In the warehouse, a special fork lift truck places the loaded skid sheets on top of each other in slightly less stable stacks of up to two high. When loading a truck, the fork lift, with a special attachment, grips the plastic sheet tongue and pulls the whole onto the forks. The skid sheet, which can hold 1 tonne of bagged flour, is then loaded onto the truck base or empty pallet. The fork lift hydraulic attachment pulls the skid sheet away, leaving the bagged flour in place.

   The cost of the special fork lift is about 50% more than standard. Moreover, it cannot function at heights of five meters (15 feet) or more, as can a reach fork lift. Thus, the advantages of the skid sheet are diluted because of cost and the inability to make maximum use of warehouse space.

   Robots are sometimes used instead of dedicated automatic palletizers. Their advantage is that they are highly flexible. Their disadvantages include a much lower speed or capacity, along with the fact that a flour bag, being soft, is difficult to place accurately and neatly on a pallet. The standard palletizer scores all around.


   The simplest warehouse is a weather- and rodent-proof shed without shelving. Depending on roof height, it is possible to stack three pallets safely. Above that level, stability begins to disappear.

   In planning a warehouse area, 1 tonne per square meter (almost 10 square feet), a slightly generous size, should be allowed. There are two types of stacking, block and by rows. Block stacking maximizes fully the floor space available, but does not allow proper stock rotation. Inventory checking therefore is that much more difficult.

   Clear row stacking with fork lift access to each allows almost perfect stock rotation. But the best method for inventory check and stock rotation is one shelf for one pallet. The cost, of course, is greater.

   Even more expensive are the almost fully automatic warehouses. The concept comes from the engineering industry, where full automation of inventory deposit and retrieval is relatively commonplace.

   Because of exceptionally high cost, only a very few flour mills are almost fully automatic. This system relies on shelving for each pallet, with fully automatic fork lift cranes and automatic guided vehicles, both on rails. The system is computer-operated and not yet completely manless.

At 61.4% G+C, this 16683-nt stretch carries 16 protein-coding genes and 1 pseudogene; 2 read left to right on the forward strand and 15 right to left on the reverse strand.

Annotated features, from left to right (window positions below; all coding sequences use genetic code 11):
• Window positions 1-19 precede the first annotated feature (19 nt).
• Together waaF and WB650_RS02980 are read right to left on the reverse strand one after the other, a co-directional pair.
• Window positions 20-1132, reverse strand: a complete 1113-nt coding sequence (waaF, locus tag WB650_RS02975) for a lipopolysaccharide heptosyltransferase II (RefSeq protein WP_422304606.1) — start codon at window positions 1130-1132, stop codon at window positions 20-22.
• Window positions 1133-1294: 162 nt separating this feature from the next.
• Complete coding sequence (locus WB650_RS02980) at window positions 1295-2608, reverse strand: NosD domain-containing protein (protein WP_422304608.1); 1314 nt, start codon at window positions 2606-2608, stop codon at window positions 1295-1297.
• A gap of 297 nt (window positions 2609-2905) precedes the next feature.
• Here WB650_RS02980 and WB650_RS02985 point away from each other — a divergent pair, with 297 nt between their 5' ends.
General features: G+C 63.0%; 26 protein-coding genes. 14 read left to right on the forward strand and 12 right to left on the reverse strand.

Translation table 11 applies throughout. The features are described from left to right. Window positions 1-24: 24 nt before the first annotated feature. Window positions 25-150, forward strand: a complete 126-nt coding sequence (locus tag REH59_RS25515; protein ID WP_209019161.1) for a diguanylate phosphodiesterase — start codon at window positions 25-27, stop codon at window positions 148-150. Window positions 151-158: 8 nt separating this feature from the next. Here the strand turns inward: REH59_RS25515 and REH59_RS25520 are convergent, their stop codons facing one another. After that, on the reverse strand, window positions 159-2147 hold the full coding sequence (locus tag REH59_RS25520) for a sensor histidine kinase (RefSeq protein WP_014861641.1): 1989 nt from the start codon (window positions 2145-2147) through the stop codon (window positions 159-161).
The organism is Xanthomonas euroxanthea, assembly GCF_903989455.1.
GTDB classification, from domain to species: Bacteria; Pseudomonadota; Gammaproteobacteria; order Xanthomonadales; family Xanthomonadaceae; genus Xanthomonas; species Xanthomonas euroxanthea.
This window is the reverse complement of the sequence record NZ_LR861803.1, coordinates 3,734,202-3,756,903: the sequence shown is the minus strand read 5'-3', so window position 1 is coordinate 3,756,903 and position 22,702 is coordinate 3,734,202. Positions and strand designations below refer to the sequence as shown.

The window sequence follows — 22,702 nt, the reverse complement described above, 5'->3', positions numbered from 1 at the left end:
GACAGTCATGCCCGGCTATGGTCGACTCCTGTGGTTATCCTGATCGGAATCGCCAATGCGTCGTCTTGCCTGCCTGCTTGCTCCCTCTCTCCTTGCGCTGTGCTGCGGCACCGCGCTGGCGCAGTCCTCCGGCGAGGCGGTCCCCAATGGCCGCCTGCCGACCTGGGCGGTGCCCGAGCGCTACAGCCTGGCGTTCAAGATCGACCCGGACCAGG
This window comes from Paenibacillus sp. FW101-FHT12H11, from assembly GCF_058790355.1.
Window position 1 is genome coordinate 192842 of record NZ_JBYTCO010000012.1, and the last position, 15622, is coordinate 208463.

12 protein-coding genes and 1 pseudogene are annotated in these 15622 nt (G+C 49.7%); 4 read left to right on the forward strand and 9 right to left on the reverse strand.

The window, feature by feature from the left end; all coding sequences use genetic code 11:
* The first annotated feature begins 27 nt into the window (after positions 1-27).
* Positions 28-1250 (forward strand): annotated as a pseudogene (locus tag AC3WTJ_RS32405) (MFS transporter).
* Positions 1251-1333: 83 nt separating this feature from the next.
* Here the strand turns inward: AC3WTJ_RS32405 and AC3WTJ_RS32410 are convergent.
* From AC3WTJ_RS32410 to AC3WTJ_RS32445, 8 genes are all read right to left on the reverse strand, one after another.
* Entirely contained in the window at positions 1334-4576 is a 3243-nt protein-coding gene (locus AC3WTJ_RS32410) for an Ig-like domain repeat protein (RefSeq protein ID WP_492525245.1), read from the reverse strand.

Apart from cost, the other drawback is that no one yet has been able to resolve the problem of automatically depositing and retrieving individual flour bags according to customer demand.


   Packing and warehousing — including cleaning — and truck loading are notoriously the highest manpower users in milling production. For the example illustrated in the diagram, the productivity manpower ratio should be about 1,500 bags (25 kg or larger) per man per day or better.

   One pallet fork lift truck driver in a warehouse of the straightforward type described can shift 37 pallets per hour, the equivalent of about 1,500 bags. One man on a truck bed with a fully adjustable telescopic conveyor at shoulder height can stack at the rate of 500 bags per hour. If the conveyor is at hip height, the rate increases to 1,000 per hour, providing the bags are dropped, rather than lifted, into stacks.


   Apart from safety and hygiene laws, bag weight laws of course must be observed. Weight laws consist of two types, minimum and average.

   Average weight laws are more advantageous because they allow some short weight. But the term is defined differently among jurisdictions, so allowances should be researched locally. Minimum weight generally means no bags may be shipped out short weight.


   The modern packing and warehouse system is fully process-controlled and therefore measured. Management information is readily available, including formulation, inventory, quality, weight, maintenance and diagnostic control and monitoring.

   What about the manless warehouse? This seems doubtful, but more automation will come as the physical problems of flour bags and dust are resolved further. The question, as always, is one of reliability, not of ideas.